“It takes me by surprise every time. Whenever someone says that they can see themselves in something I write, it’s enough that working through these things is worth it. And it’s those moments that do make me miss performing as well. I look forward to integrating more with people who love my music in the future, just because I think there is something to being able to interact and interface healthily about these things and life. Perhaps COVID, as terrible as it has been, has allowed people to have boundaries in ways they didn’t in the past. But being able to have a more cathartic meditative thing with the people that care is something that I may not always need but is important to exist within the world.”

This period has helped in that sense and in the sense of owning where you are in life and what you are going through and not letting anybody tell you that your experiences or challenges are invalid…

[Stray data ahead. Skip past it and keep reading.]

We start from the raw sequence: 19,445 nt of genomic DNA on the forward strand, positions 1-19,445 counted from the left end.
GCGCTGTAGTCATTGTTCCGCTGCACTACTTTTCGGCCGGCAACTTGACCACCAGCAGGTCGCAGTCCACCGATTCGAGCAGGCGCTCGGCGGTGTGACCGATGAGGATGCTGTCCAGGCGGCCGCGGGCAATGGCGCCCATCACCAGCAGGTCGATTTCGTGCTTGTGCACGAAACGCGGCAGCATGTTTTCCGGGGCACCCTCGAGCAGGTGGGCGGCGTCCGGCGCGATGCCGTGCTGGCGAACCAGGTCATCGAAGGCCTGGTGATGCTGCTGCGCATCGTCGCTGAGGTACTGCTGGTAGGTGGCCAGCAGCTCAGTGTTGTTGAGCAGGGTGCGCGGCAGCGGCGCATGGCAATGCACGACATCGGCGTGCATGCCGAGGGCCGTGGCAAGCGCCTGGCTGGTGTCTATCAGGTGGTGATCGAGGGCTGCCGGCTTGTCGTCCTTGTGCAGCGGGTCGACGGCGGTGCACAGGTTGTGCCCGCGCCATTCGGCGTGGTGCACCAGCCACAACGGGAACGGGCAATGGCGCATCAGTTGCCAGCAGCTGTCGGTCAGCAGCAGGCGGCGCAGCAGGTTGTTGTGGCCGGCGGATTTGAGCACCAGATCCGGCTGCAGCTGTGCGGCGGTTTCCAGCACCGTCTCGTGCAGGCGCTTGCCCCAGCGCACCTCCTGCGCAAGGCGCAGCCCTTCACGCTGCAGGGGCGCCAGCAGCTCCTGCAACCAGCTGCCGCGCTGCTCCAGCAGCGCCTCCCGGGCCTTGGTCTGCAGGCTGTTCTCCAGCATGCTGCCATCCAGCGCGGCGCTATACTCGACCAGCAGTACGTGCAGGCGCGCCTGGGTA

“I feel like that’s where my whole superhero fixation comes from. It’s the same thing that why people turn to religion or turn to bands. Ian MacKaye is somebody that people absolutely fucking love. Why? Because he’s a superhero. For us to be able to see that same love within ourselves and learn that being as kind to ourselves as we are to those we look up to is a part of that as well, is so important. Superman is just a normal guy, too, a nervous guy who is shy and afraid to talk to the girl he likes. You have to be okay with the worst-case scenario of things and that they will stay this way forever, but you also have to just keep on keeping on. It’s a fucking exercise every day where you keep going, and you will be rewarded.”